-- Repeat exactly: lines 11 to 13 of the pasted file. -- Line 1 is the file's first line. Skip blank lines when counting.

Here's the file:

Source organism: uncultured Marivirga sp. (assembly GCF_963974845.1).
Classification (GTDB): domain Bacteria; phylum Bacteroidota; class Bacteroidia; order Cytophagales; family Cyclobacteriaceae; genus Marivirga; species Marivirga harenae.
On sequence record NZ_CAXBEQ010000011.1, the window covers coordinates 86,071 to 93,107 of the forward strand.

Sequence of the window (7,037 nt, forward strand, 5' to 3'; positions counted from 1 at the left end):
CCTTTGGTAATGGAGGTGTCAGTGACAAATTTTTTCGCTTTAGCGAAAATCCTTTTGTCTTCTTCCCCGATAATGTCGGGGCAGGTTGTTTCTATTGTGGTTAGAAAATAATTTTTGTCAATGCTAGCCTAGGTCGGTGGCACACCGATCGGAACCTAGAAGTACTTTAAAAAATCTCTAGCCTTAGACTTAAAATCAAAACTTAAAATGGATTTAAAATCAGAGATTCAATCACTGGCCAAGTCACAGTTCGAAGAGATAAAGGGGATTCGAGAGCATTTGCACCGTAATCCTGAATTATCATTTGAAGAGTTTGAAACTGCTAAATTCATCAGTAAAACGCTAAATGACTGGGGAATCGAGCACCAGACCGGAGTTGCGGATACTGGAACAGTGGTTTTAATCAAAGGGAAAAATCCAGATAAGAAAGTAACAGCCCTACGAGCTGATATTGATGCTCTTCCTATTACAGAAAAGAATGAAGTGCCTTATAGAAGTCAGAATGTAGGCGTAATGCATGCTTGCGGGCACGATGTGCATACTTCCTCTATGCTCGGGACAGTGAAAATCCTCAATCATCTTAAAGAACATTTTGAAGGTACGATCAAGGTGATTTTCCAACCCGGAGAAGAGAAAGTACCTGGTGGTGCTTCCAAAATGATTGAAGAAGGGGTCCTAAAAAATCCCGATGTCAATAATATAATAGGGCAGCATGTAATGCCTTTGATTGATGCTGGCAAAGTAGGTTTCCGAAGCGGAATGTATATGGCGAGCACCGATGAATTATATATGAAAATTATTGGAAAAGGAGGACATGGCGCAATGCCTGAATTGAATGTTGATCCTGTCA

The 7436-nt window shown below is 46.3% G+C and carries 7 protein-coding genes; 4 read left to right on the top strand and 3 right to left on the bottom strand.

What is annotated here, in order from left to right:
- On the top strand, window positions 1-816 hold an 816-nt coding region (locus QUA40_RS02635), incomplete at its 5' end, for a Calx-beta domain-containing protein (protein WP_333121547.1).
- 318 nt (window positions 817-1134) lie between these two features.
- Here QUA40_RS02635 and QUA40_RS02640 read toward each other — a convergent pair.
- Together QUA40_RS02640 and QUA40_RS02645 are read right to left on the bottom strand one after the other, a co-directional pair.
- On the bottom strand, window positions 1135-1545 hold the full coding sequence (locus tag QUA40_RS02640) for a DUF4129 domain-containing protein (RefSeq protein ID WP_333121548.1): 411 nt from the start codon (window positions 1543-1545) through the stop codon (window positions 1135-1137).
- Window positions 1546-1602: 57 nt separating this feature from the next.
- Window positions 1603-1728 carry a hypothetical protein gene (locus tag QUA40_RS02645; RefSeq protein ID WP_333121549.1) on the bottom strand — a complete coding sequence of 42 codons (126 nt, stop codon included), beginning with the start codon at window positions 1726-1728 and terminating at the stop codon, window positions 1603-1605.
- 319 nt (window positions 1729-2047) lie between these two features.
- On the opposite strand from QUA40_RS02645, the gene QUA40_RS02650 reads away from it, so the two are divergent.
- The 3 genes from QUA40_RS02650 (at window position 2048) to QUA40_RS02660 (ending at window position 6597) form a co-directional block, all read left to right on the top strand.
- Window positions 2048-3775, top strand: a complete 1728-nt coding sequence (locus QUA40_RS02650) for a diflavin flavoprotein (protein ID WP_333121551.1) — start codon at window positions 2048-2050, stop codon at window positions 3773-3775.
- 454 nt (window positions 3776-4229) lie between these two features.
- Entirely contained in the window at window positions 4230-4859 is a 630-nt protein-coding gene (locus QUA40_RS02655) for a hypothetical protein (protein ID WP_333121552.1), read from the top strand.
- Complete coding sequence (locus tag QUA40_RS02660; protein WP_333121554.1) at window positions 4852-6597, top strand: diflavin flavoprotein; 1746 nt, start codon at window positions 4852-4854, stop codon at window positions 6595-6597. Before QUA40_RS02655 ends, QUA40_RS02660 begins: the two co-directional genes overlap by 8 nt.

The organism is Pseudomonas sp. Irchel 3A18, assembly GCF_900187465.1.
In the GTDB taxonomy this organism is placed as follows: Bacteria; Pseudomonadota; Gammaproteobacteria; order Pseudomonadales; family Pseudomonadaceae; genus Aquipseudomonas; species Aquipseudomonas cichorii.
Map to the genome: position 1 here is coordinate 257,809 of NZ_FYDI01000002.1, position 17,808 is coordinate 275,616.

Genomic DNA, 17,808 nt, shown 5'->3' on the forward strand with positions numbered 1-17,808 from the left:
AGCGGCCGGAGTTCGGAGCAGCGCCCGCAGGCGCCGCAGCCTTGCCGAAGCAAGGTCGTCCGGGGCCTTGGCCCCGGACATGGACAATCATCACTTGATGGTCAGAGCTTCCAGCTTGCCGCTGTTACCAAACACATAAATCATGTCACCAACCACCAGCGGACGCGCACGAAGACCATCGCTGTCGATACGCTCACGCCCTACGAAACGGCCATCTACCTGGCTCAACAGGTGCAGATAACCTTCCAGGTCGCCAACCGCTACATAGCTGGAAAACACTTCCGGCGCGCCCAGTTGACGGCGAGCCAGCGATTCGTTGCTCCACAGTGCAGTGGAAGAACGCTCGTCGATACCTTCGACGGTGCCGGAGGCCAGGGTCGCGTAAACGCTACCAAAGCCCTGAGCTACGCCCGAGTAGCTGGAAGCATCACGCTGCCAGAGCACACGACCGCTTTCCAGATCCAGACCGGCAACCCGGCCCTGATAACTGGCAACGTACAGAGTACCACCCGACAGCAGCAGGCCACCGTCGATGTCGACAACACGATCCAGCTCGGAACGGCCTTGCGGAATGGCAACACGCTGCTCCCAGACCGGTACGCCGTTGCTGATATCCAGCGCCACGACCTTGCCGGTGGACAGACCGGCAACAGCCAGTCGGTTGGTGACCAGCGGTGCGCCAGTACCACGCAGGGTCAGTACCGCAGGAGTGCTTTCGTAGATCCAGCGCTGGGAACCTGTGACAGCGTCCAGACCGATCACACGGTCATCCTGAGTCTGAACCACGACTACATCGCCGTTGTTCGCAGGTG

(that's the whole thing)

- Together QUA40_RS02640 and QUA40_RS02645 are read right to left on the bottom strand one after the other, a co-directional pair.
- On the bottom strand, window positions 1135-1545 hold the full coding sequence (locus tag QUA40_RS02640) for a DUF4129 domain-containing protein (RefSeq protein ID WP_333121548.1): 411 nt from the start codon (window positions 1543-1545) through the stop codon (window positions 1135-1137).
- Window positions 1546-1602: 57 nt separating this feature from the next.